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Tattoo Machines and Power Supply

Sup everyone. So I've been painting flash for the past year or so and am now looking to start buying everything I need to tattoo in pieces and eventually start practicing (on fruits, faux skin, and pig skin) while I continue to absorb every single piece of knowledge about tattooing. But my question is; what machines and power supplies would you recommend. I've been looking at the Eikon Green Monster liners and Shaders and maybe a Mini Lab power supply but then I was reading I might need special wiring for that power supply so I dont know. Any help is appreciated. also before anyone says it, i should probably mention that an apprenticeship is not an option for me. Between having a full time job and paying off my student loans I have little time and money so I would rather just teach my self.


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RE:Tattoo Machines and Power Supply

Hey man i would look into compass machines or workhorse irons they are the smoothest machines on the market for me i have been using both for years and would highly recommend them you want to get the best you can even if you have to save up for awhile first stay clear of those cheap ass machines that say they are pro. if you pay under $150 on a machine its probably junk in my opinion man hope that helps and good luck
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RE:Tattoo Machines and Power Supply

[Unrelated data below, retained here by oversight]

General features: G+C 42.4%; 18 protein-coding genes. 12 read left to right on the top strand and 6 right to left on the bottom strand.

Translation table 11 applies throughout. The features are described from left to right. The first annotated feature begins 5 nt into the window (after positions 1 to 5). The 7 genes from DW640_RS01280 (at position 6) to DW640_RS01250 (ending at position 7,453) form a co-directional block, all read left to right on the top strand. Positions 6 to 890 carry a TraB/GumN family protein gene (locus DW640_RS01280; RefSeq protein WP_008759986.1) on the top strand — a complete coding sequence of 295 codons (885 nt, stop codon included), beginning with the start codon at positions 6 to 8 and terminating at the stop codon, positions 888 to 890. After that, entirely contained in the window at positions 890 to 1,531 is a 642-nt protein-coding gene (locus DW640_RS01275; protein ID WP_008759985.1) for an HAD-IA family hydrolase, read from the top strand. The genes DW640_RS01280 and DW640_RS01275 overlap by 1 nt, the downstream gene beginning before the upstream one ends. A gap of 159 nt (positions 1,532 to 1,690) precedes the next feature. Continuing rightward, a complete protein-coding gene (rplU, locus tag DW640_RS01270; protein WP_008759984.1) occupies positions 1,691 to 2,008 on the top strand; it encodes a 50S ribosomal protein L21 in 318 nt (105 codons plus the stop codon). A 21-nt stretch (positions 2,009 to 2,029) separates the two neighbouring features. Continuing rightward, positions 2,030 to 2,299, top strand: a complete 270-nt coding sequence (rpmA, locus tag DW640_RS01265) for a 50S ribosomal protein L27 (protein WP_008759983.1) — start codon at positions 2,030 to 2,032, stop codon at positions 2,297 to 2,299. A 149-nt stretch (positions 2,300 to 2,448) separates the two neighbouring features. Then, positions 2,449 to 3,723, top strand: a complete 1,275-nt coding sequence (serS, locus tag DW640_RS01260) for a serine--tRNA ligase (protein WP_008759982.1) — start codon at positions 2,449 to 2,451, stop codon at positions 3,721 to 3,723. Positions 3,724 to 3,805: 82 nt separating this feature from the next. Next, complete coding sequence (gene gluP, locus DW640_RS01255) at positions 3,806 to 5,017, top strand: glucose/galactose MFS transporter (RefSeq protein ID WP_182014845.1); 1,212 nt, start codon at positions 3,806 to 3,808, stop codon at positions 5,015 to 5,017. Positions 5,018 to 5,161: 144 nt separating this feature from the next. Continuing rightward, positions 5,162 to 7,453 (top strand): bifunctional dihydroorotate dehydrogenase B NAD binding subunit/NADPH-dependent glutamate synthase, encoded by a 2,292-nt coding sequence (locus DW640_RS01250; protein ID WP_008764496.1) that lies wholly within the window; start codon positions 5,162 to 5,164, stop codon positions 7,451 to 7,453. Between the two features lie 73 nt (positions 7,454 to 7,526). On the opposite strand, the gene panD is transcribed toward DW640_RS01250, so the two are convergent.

Word thanks dood, ill look into those. any advice on a power supply?
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RE:Tattoo Machines and Power Supply

Hey dude,
Any power supply is good unless you're buying a cheyenne machine which needs its own power supply.
But you dont need a cheyenne right now, so just get any power supply which is more than 100-150 euros I would say.

As to what machines, Its up to you as it is up to every apprentice to choose their own equipment based on how it feels in your hand, the vibration, and your hand speed. If your hand naturally moves slower when you draw lines, then you need a slower machine where if you do your lines really fast then you would need a faster liner machine.

For shading its much more complicated so I suggest you continue doing your research and applying all knowledge on yourself and try to guess what shader machine you should have.

From there its all practice, research, practice, getting crazy and moving forward.

The best advice I can give you for your practice is to write down every time ALL the settings (voltage, give, hand speed, ink to water ratio etc. This way you can go back and read about all your past experiments and learn from them. For me this is a must.

Good luck bro, its a long ass road.
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